and that is what penmen \\-ere unwilling to
concedebefore the advent of vertical. " Gi\'e
the devil his dues"; also what he deserves.

A good handwriting is a life
Coil, not companion — so is a poor one.
Calent. But how much more valuable

and pleasurable is the former!
It is pleasurable to do anything well, while it
is a task to do it poorly. Care, industry, ob-
servation are the qualities necessary to pur-
chase by the coin of application a good luiiid-
writing. If you are possessed with the anti-
quated idea that talent and genius are neces-
sary in order to write well, you need to a band-
on such notions, Ijefo re the twentieth century
arrives, for it may then be too late, ^'oiir re-
cord may bechised by that time, or yon nui\
be too busy to correct it. Xo more talent i>
necessary to acquire a good, plain, rapid
hand than is necessary to learn to use good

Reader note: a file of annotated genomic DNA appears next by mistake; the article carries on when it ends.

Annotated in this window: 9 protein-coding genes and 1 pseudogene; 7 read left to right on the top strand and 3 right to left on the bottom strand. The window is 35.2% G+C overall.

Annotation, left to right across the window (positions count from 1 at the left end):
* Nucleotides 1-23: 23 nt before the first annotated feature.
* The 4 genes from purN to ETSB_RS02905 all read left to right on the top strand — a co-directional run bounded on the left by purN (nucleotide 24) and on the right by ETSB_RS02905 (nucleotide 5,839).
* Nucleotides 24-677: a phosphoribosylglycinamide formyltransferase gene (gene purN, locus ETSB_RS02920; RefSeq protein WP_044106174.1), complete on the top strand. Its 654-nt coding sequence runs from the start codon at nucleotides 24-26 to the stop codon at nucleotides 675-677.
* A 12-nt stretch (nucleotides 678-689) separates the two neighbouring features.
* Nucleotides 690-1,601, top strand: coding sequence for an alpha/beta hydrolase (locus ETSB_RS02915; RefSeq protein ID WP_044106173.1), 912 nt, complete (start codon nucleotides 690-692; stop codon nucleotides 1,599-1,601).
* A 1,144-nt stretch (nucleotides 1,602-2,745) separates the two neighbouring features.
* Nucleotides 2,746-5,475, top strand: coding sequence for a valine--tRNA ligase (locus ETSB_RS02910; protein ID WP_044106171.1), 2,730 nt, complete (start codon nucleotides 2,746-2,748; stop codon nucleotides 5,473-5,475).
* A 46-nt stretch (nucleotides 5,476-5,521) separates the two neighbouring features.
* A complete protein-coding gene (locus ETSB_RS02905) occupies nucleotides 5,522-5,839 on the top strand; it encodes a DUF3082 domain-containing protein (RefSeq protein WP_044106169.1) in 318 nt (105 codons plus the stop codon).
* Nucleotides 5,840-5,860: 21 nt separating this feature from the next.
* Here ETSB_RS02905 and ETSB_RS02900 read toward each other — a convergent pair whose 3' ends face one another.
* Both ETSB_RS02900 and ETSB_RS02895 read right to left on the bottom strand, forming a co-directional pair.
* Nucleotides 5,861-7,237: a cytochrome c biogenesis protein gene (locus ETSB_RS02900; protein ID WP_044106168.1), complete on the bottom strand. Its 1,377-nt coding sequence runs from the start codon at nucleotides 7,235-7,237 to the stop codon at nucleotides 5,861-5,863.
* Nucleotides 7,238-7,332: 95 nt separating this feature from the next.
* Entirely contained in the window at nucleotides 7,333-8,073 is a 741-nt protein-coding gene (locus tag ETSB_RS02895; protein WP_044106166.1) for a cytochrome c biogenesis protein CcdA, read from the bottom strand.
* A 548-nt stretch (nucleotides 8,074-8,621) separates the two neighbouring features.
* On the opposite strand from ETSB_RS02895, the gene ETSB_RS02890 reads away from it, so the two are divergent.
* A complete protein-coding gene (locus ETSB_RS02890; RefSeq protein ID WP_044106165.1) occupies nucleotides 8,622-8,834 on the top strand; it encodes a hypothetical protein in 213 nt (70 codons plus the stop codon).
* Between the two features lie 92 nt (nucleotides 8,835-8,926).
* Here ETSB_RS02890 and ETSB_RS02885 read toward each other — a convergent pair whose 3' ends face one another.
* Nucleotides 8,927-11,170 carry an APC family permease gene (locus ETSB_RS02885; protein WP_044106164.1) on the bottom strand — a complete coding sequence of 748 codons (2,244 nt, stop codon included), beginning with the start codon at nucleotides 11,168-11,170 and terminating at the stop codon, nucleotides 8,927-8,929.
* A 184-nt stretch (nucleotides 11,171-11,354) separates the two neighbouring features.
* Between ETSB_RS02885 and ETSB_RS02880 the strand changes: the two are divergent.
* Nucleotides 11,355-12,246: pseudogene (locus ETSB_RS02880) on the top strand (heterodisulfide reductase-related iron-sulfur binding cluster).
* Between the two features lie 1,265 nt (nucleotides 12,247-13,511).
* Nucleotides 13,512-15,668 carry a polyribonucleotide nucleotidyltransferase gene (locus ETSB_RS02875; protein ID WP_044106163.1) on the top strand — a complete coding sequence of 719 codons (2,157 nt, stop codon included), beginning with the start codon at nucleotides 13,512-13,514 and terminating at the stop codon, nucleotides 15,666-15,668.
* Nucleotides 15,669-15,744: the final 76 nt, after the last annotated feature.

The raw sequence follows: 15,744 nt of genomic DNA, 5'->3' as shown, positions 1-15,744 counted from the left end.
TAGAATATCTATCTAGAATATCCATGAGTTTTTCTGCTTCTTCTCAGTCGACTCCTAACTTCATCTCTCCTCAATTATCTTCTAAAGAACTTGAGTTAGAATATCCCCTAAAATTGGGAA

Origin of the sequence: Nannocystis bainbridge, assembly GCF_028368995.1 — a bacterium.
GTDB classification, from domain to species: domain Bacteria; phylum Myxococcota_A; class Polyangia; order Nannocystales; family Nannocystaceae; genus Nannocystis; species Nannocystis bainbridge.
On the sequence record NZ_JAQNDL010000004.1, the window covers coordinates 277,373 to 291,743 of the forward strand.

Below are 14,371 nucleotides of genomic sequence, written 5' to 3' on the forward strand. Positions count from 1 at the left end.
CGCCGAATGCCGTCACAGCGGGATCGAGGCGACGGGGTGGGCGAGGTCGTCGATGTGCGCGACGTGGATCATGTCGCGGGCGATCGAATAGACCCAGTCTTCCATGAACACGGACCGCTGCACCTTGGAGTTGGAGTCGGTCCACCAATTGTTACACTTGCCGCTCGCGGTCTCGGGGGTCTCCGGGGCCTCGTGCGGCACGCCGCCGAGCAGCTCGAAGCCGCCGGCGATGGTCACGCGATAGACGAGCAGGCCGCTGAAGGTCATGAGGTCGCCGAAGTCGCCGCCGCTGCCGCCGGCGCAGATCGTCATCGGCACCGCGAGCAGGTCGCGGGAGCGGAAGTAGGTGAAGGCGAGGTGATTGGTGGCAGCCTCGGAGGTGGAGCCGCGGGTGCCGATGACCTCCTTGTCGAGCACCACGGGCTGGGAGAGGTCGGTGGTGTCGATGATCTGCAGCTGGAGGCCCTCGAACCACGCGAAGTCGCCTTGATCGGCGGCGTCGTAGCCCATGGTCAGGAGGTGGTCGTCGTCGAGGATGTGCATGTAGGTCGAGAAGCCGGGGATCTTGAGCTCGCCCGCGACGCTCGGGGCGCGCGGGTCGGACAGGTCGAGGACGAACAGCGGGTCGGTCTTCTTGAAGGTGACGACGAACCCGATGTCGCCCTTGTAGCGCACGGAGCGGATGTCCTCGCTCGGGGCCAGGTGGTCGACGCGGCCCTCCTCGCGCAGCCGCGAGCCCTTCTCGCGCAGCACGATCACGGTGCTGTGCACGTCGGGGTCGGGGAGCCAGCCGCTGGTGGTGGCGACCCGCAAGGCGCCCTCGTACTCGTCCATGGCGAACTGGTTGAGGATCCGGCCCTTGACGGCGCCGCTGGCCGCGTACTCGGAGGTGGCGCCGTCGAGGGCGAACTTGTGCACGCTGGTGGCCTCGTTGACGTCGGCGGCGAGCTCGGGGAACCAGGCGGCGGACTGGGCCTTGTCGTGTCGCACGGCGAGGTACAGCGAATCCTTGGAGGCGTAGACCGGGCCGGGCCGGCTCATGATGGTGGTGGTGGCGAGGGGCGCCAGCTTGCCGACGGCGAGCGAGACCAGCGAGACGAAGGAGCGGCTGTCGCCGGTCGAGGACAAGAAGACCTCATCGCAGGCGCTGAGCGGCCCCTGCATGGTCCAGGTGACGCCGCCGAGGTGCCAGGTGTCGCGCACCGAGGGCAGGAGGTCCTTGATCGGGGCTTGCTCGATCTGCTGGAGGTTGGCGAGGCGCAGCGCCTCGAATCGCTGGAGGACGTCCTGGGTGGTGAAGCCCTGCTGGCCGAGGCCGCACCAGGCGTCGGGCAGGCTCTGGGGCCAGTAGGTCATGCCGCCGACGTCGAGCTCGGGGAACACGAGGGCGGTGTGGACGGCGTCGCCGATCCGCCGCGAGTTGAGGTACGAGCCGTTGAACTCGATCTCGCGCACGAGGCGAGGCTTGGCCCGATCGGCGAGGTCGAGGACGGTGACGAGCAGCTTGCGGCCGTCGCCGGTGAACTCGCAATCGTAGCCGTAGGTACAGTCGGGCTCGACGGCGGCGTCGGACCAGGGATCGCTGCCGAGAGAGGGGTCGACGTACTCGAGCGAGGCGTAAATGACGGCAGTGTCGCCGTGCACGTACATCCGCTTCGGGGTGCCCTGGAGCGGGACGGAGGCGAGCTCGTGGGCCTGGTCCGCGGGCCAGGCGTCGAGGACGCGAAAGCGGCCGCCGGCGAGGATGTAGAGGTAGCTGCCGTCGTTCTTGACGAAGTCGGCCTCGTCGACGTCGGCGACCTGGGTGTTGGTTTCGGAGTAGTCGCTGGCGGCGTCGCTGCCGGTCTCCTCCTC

English, (not as much), or to learn to walk
gracefully, easily, and advantageously. Of
course, if you desire to become an expert
penman, you will need the same amount of
talent and genius as are necessary to be-
come successful doctors, lawyers, business
men, ministers, etc. What you most need
in order to write well is determination, in-
dustry, perseverance, care, and intelligence,
^'ou need nothing more and you ought n<it
to 111' satisfied with anything less.



Uertieal



The action of a majority of
the Board of Education of
.\ew|Vork City in recommending slanting
\\ riting in preference to vertical, d<ies not
seem to have precipitated any great aban-
donment of the vertical in other cities. But
a few places have discarded vertical, and
they have adapted semi-vertical or com-
promise slant. As a correspondent recently-
said: •' If vertical is displaced, it will be by
semi-vertical and not by the old ii'^® slant, as
that is as dead as Free .Silver."

The convention of New York State School
Boards recently noted that it was wise to
continue the use of vertical writing in the



Online LibraryDonald B. (Donald Budd) ArmstrongThe Penman-Artist and Business Educator (Volume 6-8) → online text (page 31 of 225)